Steward spokesman Chris Murphy said he could not confirm his company is talking with Northeast. Joel Lee, a spokesman for Vanguard — which runs MetroWest Medical Center in Framingham and St. Vincent Hospital in Worcester — said the company does not discuss potential takeovers.

Financially pressed independent community hospitals in Massachusetts will increasingly need to align with big Boston teaching hospitals or cash-rich private health care companies to cement their place in a more integrated health care system and boost their market power in negotiations with insurers, said Stuart H. Altman, health policy professor at Brandeis University.

“They sit in the shadow of the Partners system on the North Shore,’’ Altman said of Northeast. “Like other community hospitals, they want a broader patient population and greater leverage with [insurers]. A number of hospitals are operating on very thin [profit] margins.’’

Northeast last summer began a cost-cutting campaign that included eliminating 75 to 100 of its 2,400 jobs. Hanover told employees at meetings late last year that those cuts have been completed and that the system is profitable.

Word that the hospitals could be sold to a larger company has sparked anxiety among Northeast employees and jitters in Gloucester about the fate of Addison Gilbert, a 122-year-old hospital that merged with Beverly Hospital in 1995. A group calling itself Partners for Addison Gilbert Hospital has scheduled meetings in Gloucester and Rockport next Tuesday to discuss the situation at Northeast and rally Cape Ann residents to support the hospital.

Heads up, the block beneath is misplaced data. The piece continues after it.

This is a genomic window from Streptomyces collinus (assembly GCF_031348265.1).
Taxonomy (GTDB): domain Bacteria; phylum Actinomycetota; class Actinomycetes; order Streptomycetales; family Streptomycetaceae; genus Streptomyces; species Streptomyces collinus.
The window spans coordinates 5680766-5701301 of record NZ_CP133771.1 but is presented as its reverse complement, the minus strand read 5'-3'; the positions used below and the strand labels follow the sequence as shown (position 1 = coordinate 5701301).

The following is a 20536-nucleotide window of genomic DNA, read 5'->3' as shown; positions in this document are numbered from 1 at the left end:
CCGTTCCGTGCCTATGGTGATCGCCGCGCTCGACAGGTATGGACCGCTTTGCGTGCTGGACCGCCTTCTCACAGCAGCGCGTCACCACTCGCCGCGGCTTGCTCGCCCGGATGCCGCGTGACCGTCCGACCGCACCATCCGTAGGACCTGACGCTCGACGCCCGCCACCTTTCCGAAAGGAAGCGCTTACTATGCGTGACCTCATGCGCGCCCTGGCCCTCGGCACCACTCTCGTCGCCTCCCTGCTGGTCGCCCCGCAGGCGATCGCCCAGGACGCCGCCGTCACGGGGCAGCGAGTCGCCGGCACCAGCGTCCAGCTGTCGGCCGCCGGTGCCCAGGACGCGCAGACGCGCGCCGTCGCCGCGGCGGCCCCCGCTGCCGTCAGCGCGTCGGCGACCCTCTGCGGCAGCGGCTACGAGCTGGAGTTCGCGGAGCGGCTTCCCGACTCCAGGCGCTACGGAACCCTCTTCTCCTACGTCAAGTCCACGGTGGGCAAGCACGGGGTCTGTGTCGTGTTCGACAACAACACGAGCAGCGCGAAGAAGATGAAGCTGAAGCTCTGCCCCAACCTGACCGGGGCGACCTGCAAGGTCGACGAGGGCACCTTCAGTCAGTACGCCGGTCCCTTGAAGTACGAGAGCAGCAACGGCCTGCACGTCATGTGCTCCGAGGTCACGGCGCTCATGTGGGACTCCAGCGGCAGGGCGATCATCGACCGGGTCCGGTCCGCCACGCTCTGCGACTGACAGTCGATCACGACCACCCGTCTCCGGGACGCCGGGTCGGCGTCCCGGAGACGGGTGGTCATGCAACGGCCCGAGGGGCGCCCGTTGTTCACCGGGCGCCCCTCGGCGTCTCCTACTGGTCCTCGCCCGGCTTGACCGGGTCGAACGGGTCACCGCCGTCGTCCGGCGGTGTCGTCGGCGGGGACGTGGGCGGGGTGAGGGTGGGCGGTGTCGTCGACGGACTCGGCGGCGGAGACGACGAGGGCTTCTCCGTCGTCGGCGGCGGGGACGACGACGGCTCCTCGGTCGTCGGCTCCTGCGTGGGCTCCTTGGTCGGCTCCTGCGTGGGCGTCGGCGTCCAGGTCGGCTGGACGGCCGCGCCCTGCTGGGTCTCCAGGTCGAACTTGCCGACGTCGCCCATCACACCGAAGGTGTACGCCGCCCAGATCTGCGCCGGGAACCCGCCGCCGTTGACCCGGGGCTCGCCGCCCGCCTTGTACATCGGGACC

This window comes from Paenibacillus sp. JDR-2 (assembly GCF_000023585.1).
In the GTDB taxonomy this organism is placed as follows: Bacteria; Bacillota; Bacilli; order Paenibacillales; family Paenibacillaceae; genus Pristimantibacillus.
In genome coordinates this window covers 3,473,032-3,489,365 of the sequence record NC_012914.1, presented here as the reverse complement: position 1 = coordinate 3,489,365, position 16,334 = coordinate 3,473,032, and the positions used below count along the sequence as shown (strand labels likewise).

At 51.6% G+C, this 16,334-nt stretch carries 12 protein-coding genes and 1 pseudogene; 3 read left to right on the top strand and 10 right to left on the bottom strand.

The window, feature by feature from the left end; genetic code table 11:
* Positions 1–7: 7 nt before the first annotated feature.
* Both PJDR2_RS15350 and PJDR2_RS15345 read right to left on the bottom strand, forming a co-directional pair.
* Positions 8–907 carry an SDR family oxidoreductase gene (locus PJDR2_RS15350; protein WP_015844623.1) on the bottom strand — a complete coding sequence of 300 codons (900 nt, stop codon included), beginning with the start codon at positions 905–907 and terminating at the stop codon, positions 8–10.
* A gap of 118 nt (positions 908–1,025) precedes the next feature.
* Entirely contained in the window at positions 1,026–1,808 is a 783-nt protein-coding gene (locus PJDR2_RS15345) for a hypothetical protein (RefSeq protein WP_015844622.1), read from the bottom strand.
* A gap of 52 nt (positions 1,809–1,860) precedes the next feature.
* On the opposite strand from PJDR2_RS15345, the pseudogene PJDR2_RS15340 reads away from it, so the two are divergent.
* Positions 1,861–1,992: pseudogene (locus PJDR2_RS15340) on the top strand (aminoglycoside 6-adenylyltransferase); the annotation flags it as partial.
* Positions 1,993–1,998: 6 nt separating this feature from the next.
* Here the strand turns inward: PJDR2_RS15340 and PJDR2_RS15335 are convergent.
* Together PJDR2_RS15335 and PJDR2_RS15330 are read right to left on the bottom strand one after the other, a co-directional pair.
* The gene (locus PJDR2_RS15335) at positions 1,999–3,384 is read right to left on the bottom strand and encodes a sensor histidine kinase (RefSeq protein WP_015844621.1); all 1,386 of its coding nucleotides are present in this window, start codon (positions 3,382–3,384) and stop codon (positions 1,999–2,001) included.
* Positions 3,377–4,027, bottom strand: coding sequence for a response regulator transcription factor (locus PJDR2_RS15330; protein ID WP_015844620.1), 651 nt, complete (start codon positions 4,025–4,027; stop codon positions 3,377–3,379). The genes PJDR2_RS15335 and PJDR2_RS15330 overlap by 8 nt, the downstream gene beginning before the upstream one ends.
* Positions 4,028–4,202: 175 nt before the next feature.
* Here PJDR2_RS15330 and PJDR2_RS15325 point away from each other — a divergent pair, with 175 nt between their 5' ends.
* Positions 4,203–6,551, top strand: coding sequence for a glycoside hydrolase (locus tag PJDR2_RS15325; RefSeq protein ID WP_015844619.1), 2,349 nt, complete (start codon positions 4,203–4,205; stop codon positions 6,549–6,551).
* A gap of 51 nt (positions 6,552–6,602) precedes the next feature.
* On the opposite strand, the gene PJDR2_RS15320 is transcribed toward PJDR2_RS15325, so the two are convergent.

“People here fear that Addison Gilbert won’t survive, and it leaves people with a sour taste,’’ said one of the organizers, Peggy O’Malley, a Gloucester resident and a former nurse at both Addison Gilbert and Brigham and Women’s. “We want the people in the community to be included in any deliberations and deal-making that might affect the future of our hospital.’’

Hanover said he has told community leaders that he does not intend to close Addison Gilbert. But he said the type of care it provides could change.

Robert Weisman can be reached at weisman@globe.com.